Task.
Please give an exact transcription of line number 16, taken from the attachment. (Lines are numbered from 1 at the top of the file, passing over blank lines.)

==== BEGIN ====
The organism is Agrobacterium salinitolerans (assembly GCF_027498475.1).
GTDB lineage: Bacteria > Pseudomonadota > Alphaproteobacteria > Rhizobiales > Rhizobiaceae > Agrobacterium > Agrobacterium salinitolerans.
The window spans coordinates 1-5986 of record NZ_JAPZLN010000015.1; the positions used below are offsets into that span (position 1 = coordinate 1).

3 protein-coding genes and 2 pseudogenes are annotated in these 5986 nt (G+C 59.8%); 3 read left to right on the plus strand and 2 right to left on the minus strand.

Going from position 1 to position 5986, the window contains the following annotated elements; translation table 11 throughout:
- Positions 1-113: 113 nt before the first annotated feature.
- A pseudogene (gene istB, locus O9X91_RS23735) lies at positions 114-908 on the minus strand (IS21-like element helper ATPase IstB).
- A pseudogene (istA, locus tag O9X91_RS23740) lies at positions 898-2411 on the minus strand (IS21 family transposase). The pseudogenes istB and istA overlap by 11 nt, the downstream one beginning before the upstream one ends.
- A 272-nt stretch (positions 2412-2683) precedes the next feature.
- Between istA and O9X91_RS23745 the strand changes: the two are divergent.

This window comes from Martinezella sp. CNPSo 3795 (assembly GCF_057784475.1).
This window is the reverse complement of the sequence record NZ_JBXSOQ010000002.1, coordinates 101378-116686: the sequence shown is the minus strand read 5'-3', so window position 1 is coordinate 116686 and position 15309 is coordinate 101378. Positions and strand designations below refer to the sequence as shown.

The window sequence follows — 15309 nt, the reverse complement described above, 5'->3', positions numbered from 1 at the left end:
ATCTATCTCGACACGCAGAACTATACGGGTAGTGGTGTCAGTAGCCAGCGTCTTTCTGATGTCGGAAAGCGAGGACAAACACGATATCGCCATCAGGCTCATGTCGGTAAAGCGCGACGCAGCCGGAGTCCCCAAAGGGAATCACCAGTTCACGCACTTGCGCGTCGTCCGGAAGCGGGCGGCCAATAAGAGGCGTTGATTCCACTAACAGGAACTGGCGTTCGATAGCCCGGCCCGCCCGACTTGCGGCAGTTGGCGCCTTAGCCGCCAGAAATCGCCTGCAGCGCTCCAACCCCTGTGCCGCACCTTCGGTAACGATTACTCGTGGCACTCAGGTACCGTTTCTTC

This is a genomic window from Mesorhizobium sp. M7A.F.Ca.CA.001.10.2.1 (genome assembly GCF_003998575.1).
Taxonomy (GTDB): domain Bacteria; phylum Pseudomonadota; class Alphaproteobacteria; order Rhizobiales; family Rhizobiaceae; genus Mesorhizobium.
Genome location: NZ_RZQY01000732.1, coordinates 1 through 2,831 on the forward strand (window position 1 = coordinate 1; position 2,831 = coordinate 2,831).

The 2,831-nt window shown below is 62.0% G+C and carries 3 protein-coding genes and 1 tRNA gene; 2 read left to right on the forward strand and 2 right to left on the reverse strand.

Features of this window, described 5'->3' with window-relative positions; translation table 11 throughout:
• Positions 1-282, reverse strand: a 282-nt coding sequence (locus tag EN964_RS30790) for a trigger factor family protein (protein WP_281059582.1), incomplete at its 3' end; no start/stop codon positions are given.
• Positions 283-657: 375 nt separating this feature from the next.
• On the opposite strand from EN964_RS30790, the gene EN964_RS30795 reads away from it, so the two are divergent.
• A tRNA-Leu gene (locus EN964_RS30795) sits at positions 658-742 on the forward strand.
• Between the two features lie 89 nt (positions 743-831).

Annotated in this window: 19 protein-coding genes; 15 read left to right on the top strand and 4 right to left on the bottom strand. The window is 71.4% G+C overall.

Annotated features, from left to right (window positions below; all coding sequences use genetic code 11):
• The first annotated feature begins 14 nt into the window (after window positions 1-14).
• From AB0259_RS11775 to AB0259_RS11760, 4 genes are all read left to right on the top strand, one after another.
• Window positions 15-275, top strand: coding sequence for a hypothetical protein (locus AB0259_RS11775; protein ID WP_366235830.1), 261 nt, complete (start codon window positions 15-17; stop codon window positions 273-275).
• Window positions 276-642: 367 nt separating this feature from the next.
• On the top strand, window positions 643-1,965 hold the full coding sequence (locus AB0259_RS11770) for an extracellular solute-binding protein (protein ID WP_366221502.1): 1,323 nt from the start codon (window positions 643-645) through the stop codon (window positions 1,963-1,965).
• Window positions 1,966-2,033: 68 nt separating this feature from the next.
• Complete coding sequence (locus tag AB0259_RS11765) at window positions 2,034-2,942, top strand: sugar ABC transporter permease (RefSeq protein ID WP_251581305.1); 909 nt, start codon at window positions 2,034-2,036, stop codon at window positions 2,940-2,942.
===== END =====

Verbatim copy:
Taxonomy (GTDB): domain Bacteria; phylum Pseudomonadota; class Alphaproteobacteria; order Rhizobiales; family Rhizobiaceae; genus Mesorhizobium.